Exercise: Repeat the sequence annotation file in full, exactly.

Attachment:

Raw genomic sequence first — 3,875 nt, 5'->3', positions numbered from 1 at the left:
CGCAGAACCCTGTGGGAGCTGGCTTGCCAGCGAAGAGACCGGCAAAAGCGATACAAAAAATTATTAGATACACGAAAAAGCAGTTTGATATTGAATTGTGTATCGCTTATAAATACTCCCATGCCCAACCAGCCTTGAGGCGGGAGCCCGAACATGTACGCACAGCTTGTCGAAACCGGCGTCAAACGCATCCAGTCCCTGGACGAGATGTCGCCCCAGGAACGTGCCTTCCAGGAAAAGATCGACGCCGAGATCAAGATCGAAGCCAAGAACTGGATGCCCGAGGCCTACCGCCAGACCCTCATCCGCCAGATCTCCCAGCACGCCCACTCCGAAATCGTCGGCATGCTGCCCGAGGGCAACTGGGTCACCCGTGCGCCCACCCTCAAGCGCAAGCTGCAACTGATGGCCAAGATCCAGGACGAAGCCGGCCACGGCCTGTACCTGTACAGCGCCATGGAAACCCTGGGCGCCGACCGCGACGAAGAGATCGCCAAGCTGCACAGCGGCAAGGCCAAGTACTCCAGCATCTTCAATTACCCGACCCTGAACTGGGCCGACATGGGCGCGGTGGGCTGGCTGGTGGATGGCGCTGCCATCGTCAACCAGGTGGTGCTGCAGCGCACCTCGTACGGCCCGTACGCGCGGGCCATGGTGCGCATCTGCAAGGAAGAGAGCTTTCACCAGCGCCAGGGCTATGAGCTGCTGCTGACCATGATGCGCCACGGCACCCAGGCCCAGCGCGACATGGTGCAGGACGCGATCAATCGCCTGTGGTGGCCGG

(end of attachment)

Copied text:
Raw genomic sequence first — 3,875 nt, 5'->3', positions numbered from 1 at the left:
CGCAGAACCCTGTGGGAGCTGGCTTGCCAGCGAAGAGACCGGCAAAAGCGATACAAAAAATTATTAGATACACGAAAAAGCAGTTTGATATTGAATTGTGTATCGCTTATAAATACTCCCATGCCCAACCAGCCTTGAGGCGGGAGCCCGAACATGTACGCACAGCTTGTCGAAACCGGCGTCAAACGCATCCAGTCCCTGGACGAGATGTCGCCCCAGGAACGTGCCTTCCAGGAAAAGATCGACGCCGAGATCAAGATCGAAGCCAAGAACTGGATGCCCGAGGCCTACCGCCAGACCCTCATCCGCCAGATCTCCCAGCACGCCCACTCCGAAATCGTCGGCATGCTGCCCGAGGGCAACTGGGTCACCCGTGCGCCCACCCTCAAGCGCAAGCTGCAACTGATGGCCAAGATCCAGGACGAAGCCGGCCACGGCCTGTACCTGTACAGCGCCATGGAAACCCTGGGCGCCGACCGCGACGAAGAGATCGCCAAGCTGCACAGCGGCAAGGCCAAGTACTCCAGCATCTTCAATTACCCGACCCTGAACTGGGCCGACATGGGCGCGGTGGGCTGGCTGGTGGATGGCGCTGCCATCGTCAACCAGGTGGTGCTGCAGCGCACCTCGTACGGCCCGTACGCGCGGGCCATGGTGCGCATCTGCAAGGAAGAGAGCTTTCACCAGCGCCAGGGCTATGAGCTGCTGCTGACCATGATGCGCCACGGCACCCAGGCCCAGCGCGACATGGTGCAGGACGCGATCAATCGCCTGTGGTGGCCGG